Spam: It’s one of the most polarizing foods of all time. Some people absolutely can’t get enough of the versatile canned meat, while others would rather munch on a twig than be forced to choke down the stuff! Just the same, no matter what side you’re on, it’s hard to deny that Spam has quite the fascinating history.
For instance, did you know that over 8 billion cans of Spam (yes, that’s billion with a ‘B’!) have been sold globally since the product’s launch 80 years ago? It’s a mind-bending fact, but it’s actually one of the canned meat’s less interesting details.
Here are 7 little-known facts about the delicious–and maybe not so nutritious– Spam!
It first hit the shelves in 1937
It probably comes as no surprise that Hormel’s Spam was created during one of the leanest times in American history— the Great Depression.
In 1937, fresh pork was both hard to come by and simply too expensive for many to afford, a fact which made Spam all that more appetizing to hungry omnivores. The popularity of the canned meat soared several years later during World War II with the military purchasing almost 150 million pounds of the canned goodness by the war’s end!
It is actually made out of real meat— we swear!
Believe it or not, Spam contains only 6 simple ingredients: pork with ham, salt, water, potato starch (this prevents moisture from forming inside the can), sugar, and sodium nitrate (for a long shelf life). Yum?
Its name is still (kind of) a mystery
Before the product launched, a brother of a Hormel Foods executive gave the canned meat its official name, Spam. Although the public has never received an official confirmation of what the word means, for years there have been whisperings that it is really an acronym.
Some of the best guesses are: “shoulder of pork and ham” or “spiced ham.” Word on the street is that only a handful of Hormel executives who were presiding over the product at the time know the TRUE meaning behind the name. Looks like we’ll never know!
It’s a regional favorite
Spam may not be popular in your neck of the woods, but in other states and countries, it’s a culinary staple.
In the U.S., Hawai’i is the by in large the biggest consumer of Spam. This is because of the Islands’ Japanese influence, a country where Spam has been enjoyed for years in fried rice and seaweed pockets called Spam Musubi.
South Korea is the second largest consumer of the product behind the United States. Koreans use the ingredient to spice up dozens of traditional dishes, but it is most commonly eaten in kimbap, a kind of sushi roll that features egg, rice, veggies, and–you guessed it–Spam!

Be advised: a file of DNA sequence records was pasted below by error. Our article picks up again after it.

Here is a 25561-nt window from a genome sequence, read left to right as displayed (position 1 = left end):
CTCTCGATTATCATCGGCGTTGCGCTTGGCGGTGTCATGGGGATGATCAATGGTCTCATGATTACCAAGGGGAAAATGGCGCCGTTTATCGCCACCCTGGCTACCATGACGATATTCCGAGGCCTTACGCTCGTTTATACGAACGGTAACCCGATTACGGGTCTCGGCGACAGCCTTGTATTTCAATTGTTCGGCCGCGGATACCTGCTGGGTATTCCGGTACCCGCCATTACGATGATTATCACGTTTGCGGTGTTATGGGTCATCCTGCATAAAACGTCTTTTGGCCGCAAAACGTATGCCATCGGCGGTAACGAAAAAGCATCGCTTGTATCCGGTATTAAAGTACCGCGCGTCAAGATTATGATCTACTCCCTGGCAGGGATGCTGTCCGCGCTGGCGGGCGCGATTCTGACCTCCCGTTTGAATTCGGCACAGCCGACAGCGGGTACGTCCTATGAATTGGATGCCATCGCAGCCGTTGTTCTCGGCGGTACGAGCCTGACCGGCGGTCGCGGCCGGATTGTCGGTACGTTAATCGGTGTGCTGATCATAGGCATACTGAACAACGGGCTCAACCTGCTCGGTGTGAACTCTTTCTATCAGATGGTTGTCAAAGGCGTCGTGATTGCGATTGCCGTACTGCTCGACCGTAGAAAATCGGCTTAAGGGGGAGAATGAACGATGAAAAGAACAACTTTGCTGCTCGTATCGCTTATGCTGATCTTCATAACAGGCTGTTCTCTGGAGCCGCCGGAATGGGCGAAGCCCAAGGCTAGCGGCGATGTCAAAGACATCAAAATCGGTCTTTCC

It comes in 17 different varieties
Of course, original Spam is still the most sought-after variety of the canned meat, but Hormel has created plenty of other options for folks with more discerning palates, including Spam Lite, Spam Bacon, Spam Turkey, Spam Teriyaki, Spam Cheese, and even Spam Portuguese Sausage!
It serves as the main ingredient in cooking competitions
Every year, dozens of cities around the globe hold Spam cooking competitions, but the most famous of them all is the one that the product’s company, Hormel, holds.
The Great American Spam Championship is held at 26 of the largest state and county fairs in the nation. In it, contestants can win up to $150 and a trip to the Spam Jam Festival in Hawai’i for their entries.
The rules are actually pretty simple. Each dish has to contain at least one can of Spam and no more than 10 ingredients. We know what we’ll be doing at the fair next summer!
It is given as a luxury gift in South Korea
Koreans got their first taste of Spam during the Korean War when American GIs would smuggle it off their bases and share it with the locals. At the time, it was difficult to find any type of meat, so even this canned variety was a much-appreciated gift. Restaurants began formulating recipes to spice up the Spam and, over time, it became a centerpiece of Korean cuisine.
These days, South Korea is very much a modern country with plenty of fresh meat to enjoy, so it’s surprising to see so many folks exchange luxury gift baskets containing the item during the holidays. That said, according to interviews conducted by the BBC, giving the gift has become an important annual tradition in the country, with the cans usually going to bosses and elders.
As an aside, that gift set featured above will run you 42,800 Won— that’s roughly 40 bucks here in the States. Folks definitely pay a premium for that plastic packaging!
Who knew that this canned food aisle staple had such a rich history? We’d love to hear your thoughts on all things Spam! Are you a fan of this canned meat? What is your favorite variety? Do you have any Spam recipes of your own that you would like to share?